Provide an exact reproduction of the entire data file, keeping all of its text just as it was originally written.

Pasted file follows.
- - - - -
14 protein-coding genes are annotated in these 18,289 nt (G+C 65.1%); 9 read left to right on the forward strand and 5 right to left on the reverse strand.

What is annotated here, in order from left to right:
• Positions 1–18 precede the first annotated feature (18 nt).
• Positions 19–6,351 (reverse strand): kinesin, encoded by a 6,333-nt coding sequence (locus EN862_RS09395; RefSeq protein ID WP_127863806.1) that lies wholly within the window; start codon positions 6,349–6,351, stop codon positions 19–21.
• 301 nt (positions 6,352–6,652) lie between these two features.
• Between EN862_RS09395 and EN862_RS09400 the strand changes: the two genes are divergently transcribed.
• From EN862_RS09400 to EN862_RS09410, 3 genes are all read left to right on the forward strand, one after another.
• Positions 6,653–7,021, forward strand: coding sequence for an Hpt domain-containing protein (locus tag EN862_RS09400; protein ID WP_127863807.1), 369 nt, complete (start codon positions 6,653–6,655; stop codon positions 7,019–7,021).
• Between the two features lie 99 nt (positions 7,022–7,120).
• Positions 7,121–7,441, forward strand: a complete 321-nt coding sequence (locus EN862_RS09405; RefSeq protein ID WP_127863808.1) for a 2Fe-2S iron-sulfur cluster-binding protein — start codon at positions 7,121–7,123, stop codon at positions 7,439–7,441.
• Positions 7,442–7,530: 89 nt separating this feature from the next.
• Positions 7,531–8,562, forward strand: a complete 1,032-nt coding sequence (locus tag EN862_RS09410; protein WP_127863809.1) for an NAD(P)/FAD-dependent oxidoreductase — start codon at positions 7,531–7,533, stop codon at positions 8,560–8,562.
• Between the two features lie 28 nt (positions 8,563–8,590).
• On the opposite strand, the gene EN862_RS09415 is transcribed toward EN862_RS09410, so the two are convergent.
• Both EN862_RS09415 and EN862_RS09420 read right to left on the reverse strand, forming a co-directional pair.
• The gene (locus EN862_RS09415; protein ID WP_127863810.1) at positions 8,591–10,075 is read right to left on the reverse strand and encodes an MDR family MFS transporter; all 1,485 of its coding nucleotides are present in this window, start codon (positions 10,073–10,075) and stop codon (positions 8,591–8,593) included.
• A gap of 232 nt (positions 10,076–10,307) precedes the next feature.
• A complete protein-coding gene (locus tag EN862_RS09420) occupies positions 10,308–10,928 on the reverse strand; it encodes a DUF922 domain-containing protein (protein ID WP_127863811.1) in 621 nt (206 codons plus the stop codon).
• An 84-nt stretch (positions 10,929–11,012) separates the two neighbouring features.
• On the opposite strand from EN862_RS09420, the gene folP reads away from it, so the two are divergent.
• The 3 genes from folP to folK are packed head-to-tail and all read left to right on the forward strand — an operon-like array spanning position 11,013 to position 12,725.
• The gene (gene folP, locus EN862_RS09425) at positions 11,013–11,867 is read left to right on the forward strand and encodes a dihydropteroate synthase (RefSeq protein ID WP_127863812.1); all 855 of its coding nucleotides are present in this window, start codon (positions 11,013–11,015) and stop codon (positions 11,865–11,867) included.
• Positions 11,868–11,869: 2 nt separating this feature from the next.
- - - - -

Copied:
14 protein-coding genes are annotated in these 18,289 nt (G+C 65.1%); 9 read left to right on the forward strand and 5 right to left on the reverse strand.

What is annotated here, in order from left to right:
• Positions 1–18 precede the first annotated feature (18 nt).
• Positions 19–6,351 (reverse strand): kinesin, encoded by a 6,333-nt coding sequence (locus EN862_RS09395; RefSeq protein ID WP_127863806.1) that lies wholly within the window; start codon positions 6,349–6,351, stop codon positions 19–21.
• 301 nt (positions 6,352–6,652) lie between these two features.
• Between EN862_RS09395 and EN862_RS09400 the strand changes: the two genes are divergently transcribed.
• From EN862_RS09400 to EN862_RS09410, 3 genes are all read left to right on the forward strand, one after another.
• Positions 6,653–7,021, forward strand: coding sequence for an Hpt domain-containing protein (locus tag EN862_RS09400; protein ID WP_127863807.1), 369 nt, complete (start codon positions 6,653–6,655; stop codon positions 7,019–7,021).
• Between the two features lie 99 nt (positions 7,022–7,120).
• Positions 7,121–7,441, forward strand: a complete 321-nt coding sequence (locus EN862_RS09405; RefSeq protein ID WP_127863808.1) for a 2Fe-2S iron-sulfur cluster-binding protein — start codon at positions 7,121–7,123, stop codon at positions 7,439–7,441.
• Positions 7,442–7,530: 89 nt separating this feature from the next.
• Positions 7,531–8,562, forward strand: a complete 1,032-nt coding sequence (locus tag EN862_RS09410; protein WP_127863809.1) for an NAD(P)/FAD-dependent oxidoreductase — start codon at positions 7,531–7,533, stop codon at positions 8,560–8,562.
• Between the two features lie 28 nt (positions 8,563–8,590).
• On the opposite strand, the gene EN862_RS09415 is transcribed toward EN862_RS09410, so the two are convergent.
• Both EN862_RS09415 and EN862_RS09420 read right to left on the reverse strand, forming a co-directional pair.
• The gene (locus EN862_RS09415; protein ID WP_127863810.1) at positions 8,591–10,075 is read right to left on the reverse strand and encodes an MDR family MFS transporter; all 1,485 of its coding nucleotides are present in this window, start codon (positions 10,073–10,075) and stop codon (positions 8,591–8,593) included.
• A gap of 232 nt (positions 10,076–10,307) precedes the next feature.
• A complete protein-coding gene (locus tag EN862_RS09420) occupies positions 10,308–10,928 on the reverse strand; it encodes a DUF922 domain-containing protein (protein ID WP_127863811.1) in 621 nt (206 codons plus the stop codon).
• An 84-nt stretch (positions 10,929–11,012) separates the two neighbouring features.
• On the opposite strand from EN862_RS09420, the gene folP reads away from it, so the two are divergent.
• The 3 genes from folP to folK are packed head-to-tail and all read left to right on the forward strand — an operon-like array spanning position 11,013 to position 12,725.
• The gene (gene folP, locus EN862_RS09425) at positions 11,013–11,867 is read left to right on the forward strand and encodes a dihydropteroate synthase (RefSeq protein ID WP_127863812.1); all 855 of its coding nucleotides are present in this window, start codon (positions 11,013–11,015) and stop codon (positions 11,865–11,867) included.
• Positions 11,868–11,869: 2 nt separating this feature from the next.